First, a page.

Dear Future Stella,
They say that for a memory to make it to the VIP section of your longterm storage it must be peppered with intense emotion of some kind. This could be trauma or elation, terror or excitement. The event could be profound, awe-inspiring and possibly even life changing. It could also be deeply troubling. You not only just remember the significant parts of the day, but you often can recount little minuet details like what you were wearing or what the air smelled like.
My first memory ever was when my parents were married. I was 4. I remember my floral print dress and having a little trouble getting out of the car. I can still hear the rushing of the river behind us as we stood to take pictures. I remember the shape of the cups people were drinking from. I can still picture the gesture of my father kneeling down to put a locket around my neck, although I can’t quite recall what he said to me. Based on my experience with Current Stella at age 4, there is no way I was mature enough to grasp the significant of that day and yet my brain knew to hold on to it. I couldn’t have realized in that moment that my dad was choosing a life with a single mom with two small children and not just accepting a role as a Step-father but actually becoming our Dad. I couldn’t have grasped how insane it was for a young, broke, Jewish dude to start a life with my even younger, more broke, Christian mother. I probably did sense the fairytale-ness of it all, the true happiness and joy that eminates off two people that are soul mates. Perhaps I was even able to feel a sense of safety and security for the first time in a while and that overwhelming sense of relief and love is what catipulted that memory into that sacred place in the brain that never lets you forget. It could have also been the dress I was forced to wear. It was a disaster and a huge fashion no-no. Yeah, it was probably the dress.
I often wonder which of Current Stella’s memories are going to go the distance. She’s old enough now where there might even be one or two of those stashed away. Perhaps the day we brought Gail the Puppy home and she immediately chewed up Current Stella’s favorite flip flops. It was so adorable that I would have to think she held on to it. I know I did. Or the time she had to be hospitalized for 2 nights in Mexico. That was sure traumatizing for everyone, especially for the nice nurse that I questioned if hospitalization was really necessary given that we had a cabana waiting poolside at our upscale resort. She then explained (in Spanglish) what it means exactly when a child’s bronchial tubes are collapsing and I kissed that wonderful, sunny, margarita-laced afternoon goodbye.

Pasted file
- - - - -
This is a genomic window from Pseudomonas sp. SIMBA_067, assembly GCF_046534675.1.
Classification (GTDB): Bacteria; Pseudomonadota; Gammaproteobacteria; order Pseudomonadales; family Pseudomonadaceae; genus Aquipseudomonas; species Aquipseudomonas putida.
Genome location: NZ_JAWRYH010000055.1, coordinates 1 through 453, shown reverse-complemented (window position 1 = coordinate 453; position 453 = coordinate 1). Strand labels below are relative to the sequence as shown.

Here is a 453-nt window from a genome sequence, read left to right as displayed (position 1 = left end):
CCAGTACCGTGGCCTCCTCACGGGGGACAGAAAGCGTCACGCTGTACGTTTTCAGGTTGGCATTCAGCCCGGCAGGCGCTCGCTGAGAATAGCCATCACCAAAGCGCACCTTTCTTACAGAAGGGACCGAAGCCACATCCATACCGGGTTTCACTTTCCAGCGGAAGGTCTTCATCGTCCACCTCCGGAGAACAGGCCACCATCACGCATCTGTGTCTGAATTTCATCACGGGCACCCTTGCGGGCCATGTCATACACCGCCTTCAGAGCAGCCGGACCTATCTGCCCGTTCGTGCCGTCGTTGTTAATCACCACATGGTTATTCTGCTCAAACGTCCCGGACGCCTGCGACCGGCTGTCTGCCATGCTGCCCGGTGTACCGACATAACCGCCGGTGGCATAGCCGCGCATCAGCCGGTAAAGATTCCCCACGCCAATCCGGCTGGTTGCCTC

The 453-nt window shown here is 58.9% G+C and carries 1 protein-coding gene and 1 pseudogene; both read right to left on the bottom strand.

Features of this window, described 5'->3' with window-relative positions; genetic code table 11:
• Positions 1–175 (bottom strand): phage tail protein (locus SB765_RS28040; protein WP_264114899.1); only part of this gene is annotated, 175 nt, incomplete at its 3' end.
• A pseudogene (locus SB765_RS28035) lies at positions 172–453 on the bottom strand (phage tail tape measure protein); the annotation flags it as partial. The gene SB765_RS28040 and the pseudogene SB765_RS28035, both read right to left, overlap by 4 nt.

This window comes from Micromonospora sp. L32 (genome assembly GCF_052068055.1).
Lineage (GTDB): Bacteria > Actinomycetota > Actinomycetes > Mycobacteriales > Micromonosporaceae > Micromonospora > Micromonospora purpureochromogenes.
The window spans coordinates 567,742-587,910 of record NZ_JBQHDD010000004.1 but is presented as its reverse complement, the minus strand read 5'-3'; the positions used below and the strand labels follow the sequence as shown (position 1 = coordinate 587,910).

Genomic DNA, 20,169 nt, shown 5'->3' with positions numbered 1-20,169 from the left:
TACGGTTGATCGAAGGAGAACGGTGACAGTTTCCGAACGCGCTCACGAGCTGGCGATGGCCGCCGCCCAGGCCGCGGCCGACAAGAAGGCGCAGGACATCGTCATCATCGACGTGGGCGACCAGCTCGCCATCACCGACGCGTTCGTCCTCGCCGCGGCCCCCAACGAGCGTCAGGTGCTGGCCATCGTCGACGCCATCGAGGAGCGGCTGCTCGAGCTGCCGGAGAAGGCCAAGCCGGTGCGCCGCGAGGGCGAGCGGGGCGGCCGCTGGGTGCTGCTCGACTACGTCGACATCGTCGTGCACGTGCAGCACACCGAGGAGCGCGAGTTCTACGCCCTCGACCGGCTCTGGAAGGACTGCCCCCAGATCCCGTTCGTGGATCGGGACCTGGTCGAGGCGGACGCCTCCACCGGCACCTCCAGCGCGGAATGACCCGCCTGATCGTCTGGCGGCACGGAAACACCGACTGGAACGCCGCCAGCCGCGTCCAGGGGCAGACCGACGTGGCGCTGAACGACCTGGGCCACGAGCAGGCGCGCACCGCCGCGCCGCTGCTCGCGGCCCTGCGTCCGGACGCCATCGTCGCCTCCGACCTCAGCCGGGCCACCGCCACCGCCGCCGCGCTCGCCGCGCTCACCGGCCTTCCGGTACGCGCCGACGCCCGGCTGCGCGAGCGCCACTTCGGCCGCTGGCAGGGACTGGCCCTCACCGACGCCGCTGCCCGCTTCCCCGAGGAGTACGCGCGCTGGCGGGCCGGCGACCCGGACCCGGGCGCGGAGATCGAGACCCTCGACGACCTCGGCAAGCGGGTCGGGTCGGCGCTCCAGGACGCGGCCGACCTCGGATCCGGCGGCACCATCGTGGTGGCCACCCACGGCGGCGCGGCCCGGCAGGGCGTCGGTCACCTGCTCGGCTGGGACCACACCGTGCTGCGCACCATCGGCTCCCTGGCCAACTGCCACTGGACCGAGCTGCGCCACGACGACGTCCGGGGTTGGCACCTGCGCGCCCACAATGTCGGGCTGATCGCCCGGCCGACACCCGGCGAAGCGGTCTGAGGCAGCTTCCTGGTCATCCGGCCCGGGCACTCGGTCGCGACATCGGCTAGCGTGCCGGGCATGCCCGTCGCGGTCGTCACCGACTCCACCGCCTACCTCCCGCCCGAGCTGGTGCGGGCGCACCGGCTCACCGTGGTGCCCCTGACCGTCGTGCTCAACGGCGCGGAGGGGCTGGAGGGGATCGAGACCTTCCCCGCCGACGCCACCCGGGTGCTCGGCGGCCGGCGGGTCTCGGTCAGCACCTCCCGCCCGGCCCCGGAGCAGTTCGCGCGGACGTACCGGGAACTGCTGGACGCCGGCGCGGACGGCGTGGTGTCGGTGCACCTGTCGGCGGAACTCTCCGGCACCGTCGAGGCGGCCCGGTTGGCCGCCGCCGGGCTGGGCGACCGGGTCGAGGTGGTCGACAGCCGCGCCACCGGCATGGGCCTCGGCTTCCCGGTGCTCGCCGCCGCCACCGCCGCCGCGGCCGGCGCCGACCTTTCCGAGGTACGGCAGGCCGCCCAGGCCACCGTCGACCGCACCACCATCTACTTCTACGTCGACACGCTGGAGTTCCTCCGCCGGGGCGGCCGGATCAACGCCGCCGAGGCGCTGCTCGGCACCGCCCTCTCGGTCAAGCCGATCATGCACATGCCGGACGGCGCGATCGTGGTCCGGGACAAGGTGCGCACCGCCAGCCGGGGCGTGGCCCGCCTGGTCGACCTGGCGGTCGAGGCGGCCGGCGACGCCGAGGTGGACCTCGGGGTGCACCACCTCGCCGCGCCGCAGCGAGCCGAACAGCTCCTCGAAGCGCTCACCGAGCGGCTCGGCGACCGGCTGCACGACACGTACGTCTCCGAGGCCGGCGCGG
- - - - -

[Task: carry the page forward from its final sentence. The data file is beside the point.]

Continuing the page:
Or perhaps she will remember yesterday in perfect clarity. Yesterday had so many different emotions both negative and positive that it just might qualify for one of those days that you bring up to your therapist. Here is what happened yesterday, although I am guessing that you remember it like it was yesterday.
We were scheduled to get out of town right after school and drive 3.5 hours down to San Luis Obispo to watch your Papa receive the tremendous honor of being inducted into the Cal Poly Athletic Hall of Fame. It was a big freaking deal and we all had to get dressed up and I took 1.5 days off of work and we were even staying at a sweet hotel on the beach. We left even earlier than we had originally planned, giving us a full extra hour of time for incidentals.
Your dad picked Current Stella up from school and then they both picked me up from work with the car packed ready to go. I got in the car and Current Stella had a blanket over her head. Kids do weird shit all the time so I thought nothing of it and proceeded to prepare my seat and surrounding area for longterm use (I basically prepare like an upright nap-friendly zone). Your dad seemed a bit stressed, borderline angry-ish. Angry-ish is the most angry he ever gets but it’s never like severe or that obvious. I can tell, and you probably know, Future Stella, what angry-ish looks like on him. Anyway, he said, “Why don’t you tell mommy why you have that blanket on your head?” Silence. So I asked her why she has a blanket on her head. More silence and a tiny bit of whiny noises. These days Current Stella is incapable of going 10 seconds without making some sort of whining noise. I look to your dad to just tell me because my nap was waiting and I was running out of patience. He spills the beans and tells me that you cut your hair while at school. The teacher found a pile of hair on the table where she was sitting. Current Stella vehemently denied these accusations both to her teacher and to her dad. Your dad hates being lied to and since he could obviously see her new bangs he was angry-ish. To a hair stylist, cutting your own bangs is one of the worst, most tragic lapse of judgments a person could have. At this point the blanket was still on her head and so I had no idea the severity of the situation we were dealing with. It could be a no-biggie-let’s-just-switch-her-part-or-clip-it-up-for-the-next-couple-of-weeks kind of deal or a holy-fuck-pull-over-immediately-so-we-can-use-roadside-assistance-to-bring-us-clip-in-extensions-right-now kind of deal. Current Stella was not removing her blanket and little kids can be stronger than they appear because I could not pull it off myself. I asked your dad how much she cut and if it looked even and if it was blending with her layers and he was still focusing on the lying about it part and right about then is when we came to a dead stop on the freeway. Traffic. Ok, no big deal, I was not worried in the slightest. It will clear up once we get to San Jose, it always does. We have plenty of time.